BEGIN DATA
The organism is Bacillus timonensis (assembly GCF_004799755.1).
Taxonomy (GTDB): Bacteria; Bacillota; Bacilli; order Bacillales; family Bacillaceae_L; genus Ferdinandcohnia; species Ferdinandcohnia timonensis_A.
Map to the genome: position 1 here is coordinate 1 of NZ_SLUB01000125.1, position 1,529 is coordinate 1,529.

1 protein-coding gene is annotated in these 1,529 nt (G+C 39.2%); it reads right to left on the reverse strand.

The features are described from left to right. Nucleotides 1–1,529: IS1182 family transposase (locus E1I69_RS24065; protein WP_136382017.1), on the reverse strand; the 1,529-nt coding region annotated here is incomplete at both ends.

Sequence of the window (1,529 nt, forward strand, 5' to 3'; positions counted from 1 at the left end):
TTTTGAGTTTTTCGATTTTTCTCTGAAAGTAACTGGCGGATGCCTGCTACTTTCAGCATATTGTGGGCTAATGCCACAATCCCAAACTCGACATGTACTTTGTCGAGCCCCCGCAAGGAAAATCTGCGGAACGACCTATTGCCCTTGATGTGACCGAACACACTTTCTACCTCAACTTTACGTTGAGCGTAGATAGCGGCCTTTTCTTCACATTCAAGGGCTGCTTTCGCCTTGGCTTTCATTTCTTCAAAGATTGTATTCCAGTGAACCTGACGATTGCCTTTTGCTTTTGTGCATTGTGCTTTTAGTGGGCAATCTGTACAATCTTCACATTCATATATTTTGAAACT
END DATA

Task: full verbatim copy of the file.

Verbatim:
The organism is Bacillus timonensis (assembly GCF_004799755.1).
Taxonomy (GTDB): Bacteria; Bacillota; Bacilli; order Bacillales; family Bacillaceae_L; genus Ferdinandcohnia; species Ferdinandcohnia timonensis_A.
Map to the genome: position 1 here is coordinate 1 of NZ_SLUB01000125.1, position 1,529 is coordinate 1,529.

1 protein-coding gene is annotated in these 1,529 nt (G+C 39.2%); it reads right to left on the reverse strand.

The features are described from left to right. Nucleotides 1–1,529: IS1182 family transposase (locus E1I69_RS24065; protein WP_136382017.1), on the reverse strand; the 1,529-nt coding region annotated here is incomplete at both ends.

Sequence of the window (1,529 nt, forward strand, 5' to 3'; positions counted from 1 at the left end):
TTTTGAGTTTTTCGATTTTTCTCTGAAAGTAACTGGCGGATGCCTGCTACTTTCAGCATATTGTGGGCTAATGCCACAATCCCAAACTCGACATGTACTTTGTCGAGCCCCCGCAAGGAAAATCTGCGGAACGACCTATTGCCCTTGATGTGACCGAACACACTTTCTACCTCAACTTTACGTTGAGCGTAGATAGCGGCCTTTTCTTCACATTCAAGGGCTGCTTTCGCCTTGGCTTTCATTTCTTCAAAGATTGTATTCCAGTGAACCTGACGATTGCCTTTTGCTTTTGTGCATTGTGCTTTTAGTGGGCAATCTGTACAATCTTCACATTCATATATTTTGAAACT